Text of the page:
British Prime Minister Theresa May's two chiefs of staff have resigned in the wake of the Conservative Party's disastrous election result. "I don't think the Conservative government is stable, I don't think the prime minister is stable".
The moves buy May a temporary reprieve. Investors worry a minority Conservative government would be weaker in Brexit talks, scheduled to begin June 19. Lack of a majority can inhibit the government from passing legislation, and the party with the most seats often has to cobble a coalition to enact laws.
Details of the agreement will be discussed and agreed by cabinet on Monday ( Tim Ireland/PA) A Downing Street spokesman said details will be discussed and agreed by cabinet on Monday, after which more information is likely to be released.
"We are ready to do everything we can to put our programme into operation, there isn't a parliamentary majority for anybody at the present time, the party that has lost in this election is the Conservative Party, the arguments the Conservative Party put forward in this election have lost". May's party won 318 seats, 12 fewer than it had before May called a snap election, and eight short of the 326 needed for an outright majority. Labour remains in the opposition. "We didn't shoot ourselves in the foot, we shot ourselves in the head", said Nigel Evans, the Conservative MP from Ribble Valley.
Here are six key takeaways from the most unexpected of elections.
"It was a disaster", he said. A "soft" Brexit, by which the United Kingdom gets to stay in the single market and European Union citizens can remain in the United Kingdom, now seems more likely but that will require a great deal of horse-trading. Senior EU officials and politicians have said May can postpone the date if she needs to, but with a final deadline for exiting the EU in March 2019, precious negotiating time would be lost if delayed.
The European Union's budget commissioner Guenther Oettinger says the outcome of the British election calls into question whether Brexit negotiations will be able to start as planned and will certainly complicate the process. "May's departure from Downing St.is remorseless".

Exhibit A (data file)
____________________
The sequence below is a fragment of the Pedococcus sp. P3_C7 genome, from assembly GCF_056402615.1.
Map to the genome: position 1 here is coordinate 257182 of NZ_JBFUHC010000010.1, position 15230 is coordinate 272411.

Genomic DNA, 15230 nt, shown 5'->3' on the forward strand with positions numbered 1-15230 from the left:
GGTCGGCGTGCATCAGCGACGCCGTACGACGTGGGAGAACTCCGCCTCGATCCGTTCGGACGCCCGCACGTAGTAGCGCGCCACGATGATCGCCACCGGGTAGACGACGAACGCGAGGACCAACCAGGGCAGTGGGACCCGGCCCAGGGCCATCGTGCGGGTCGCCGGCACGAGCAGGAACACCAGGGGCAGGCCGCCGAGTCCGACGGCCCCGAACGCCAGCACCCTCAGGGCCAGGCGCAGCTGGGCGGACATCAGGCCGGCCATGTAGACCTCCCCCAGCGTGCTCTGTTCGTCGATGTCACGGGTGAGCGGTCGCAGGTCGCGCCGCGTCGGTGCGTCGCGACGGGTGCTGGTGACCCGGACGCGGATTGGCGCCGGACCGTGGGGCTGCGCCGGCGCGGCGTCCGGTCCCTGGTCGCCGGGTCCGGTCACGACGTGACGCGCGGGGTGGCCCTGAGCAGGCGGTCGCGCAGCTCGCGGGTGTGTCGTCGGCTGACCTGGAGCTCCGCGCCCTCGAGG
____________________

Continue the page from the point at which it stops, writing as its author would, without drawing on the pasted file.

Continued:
In her statement Ms Hill said: "I have no doubt at all that Theresa May will continue to serve and work hard as Prime Minister and do it brilliantly". The DUP has fought to maintain tight restrictions on abortion and opposes gay marriage. Paisley's son, Ian Paisley Jr said that he was "repulsed" by homosexuality.
Before Mrs May stitched together her party's deal with the DUP, Labour briefly contemplated bidding to form a minority government.
There are other more specific measures in the 2017 manifesto such as the abolition of air passenger duty (APD) in Northern Ireland.
Corbyn and Liberal Democrats leader Tim Farron criticised May for not resigning after not only failing to achieve her intended large mandate but also failing to retain the number of seats the party had in the last parliament: 331.
"I could not care less what people get up to in terms of their sexuality". "He's in a permanent leadership campaign so I am not sure it qualifies as news", he said. Any Brexit deal must reflect the "specific circumstances of Northern Ireland", Foster has said.
If all this uncertainty weren't enough, the Labour Party, which won 261 seats in the election, has its own divisions to deal with. Her "shortsighted adventurism" was her failure, Spain's biggest national newspaper El Pais, declared.
"You only have to see the ardent pro Brexiteers out and about on the TV today saying nothing has changed to know that everything has changed", said Travers. In order to do so, we also need to reassure working-class communities who traditionally voted Labour that we are serious about security and the defence of the realm.
"I don't think throwing us into a leadership battle at this moment in time, when we are about to launch into these hard negotiations, would be in the best interests of the country", Evans said.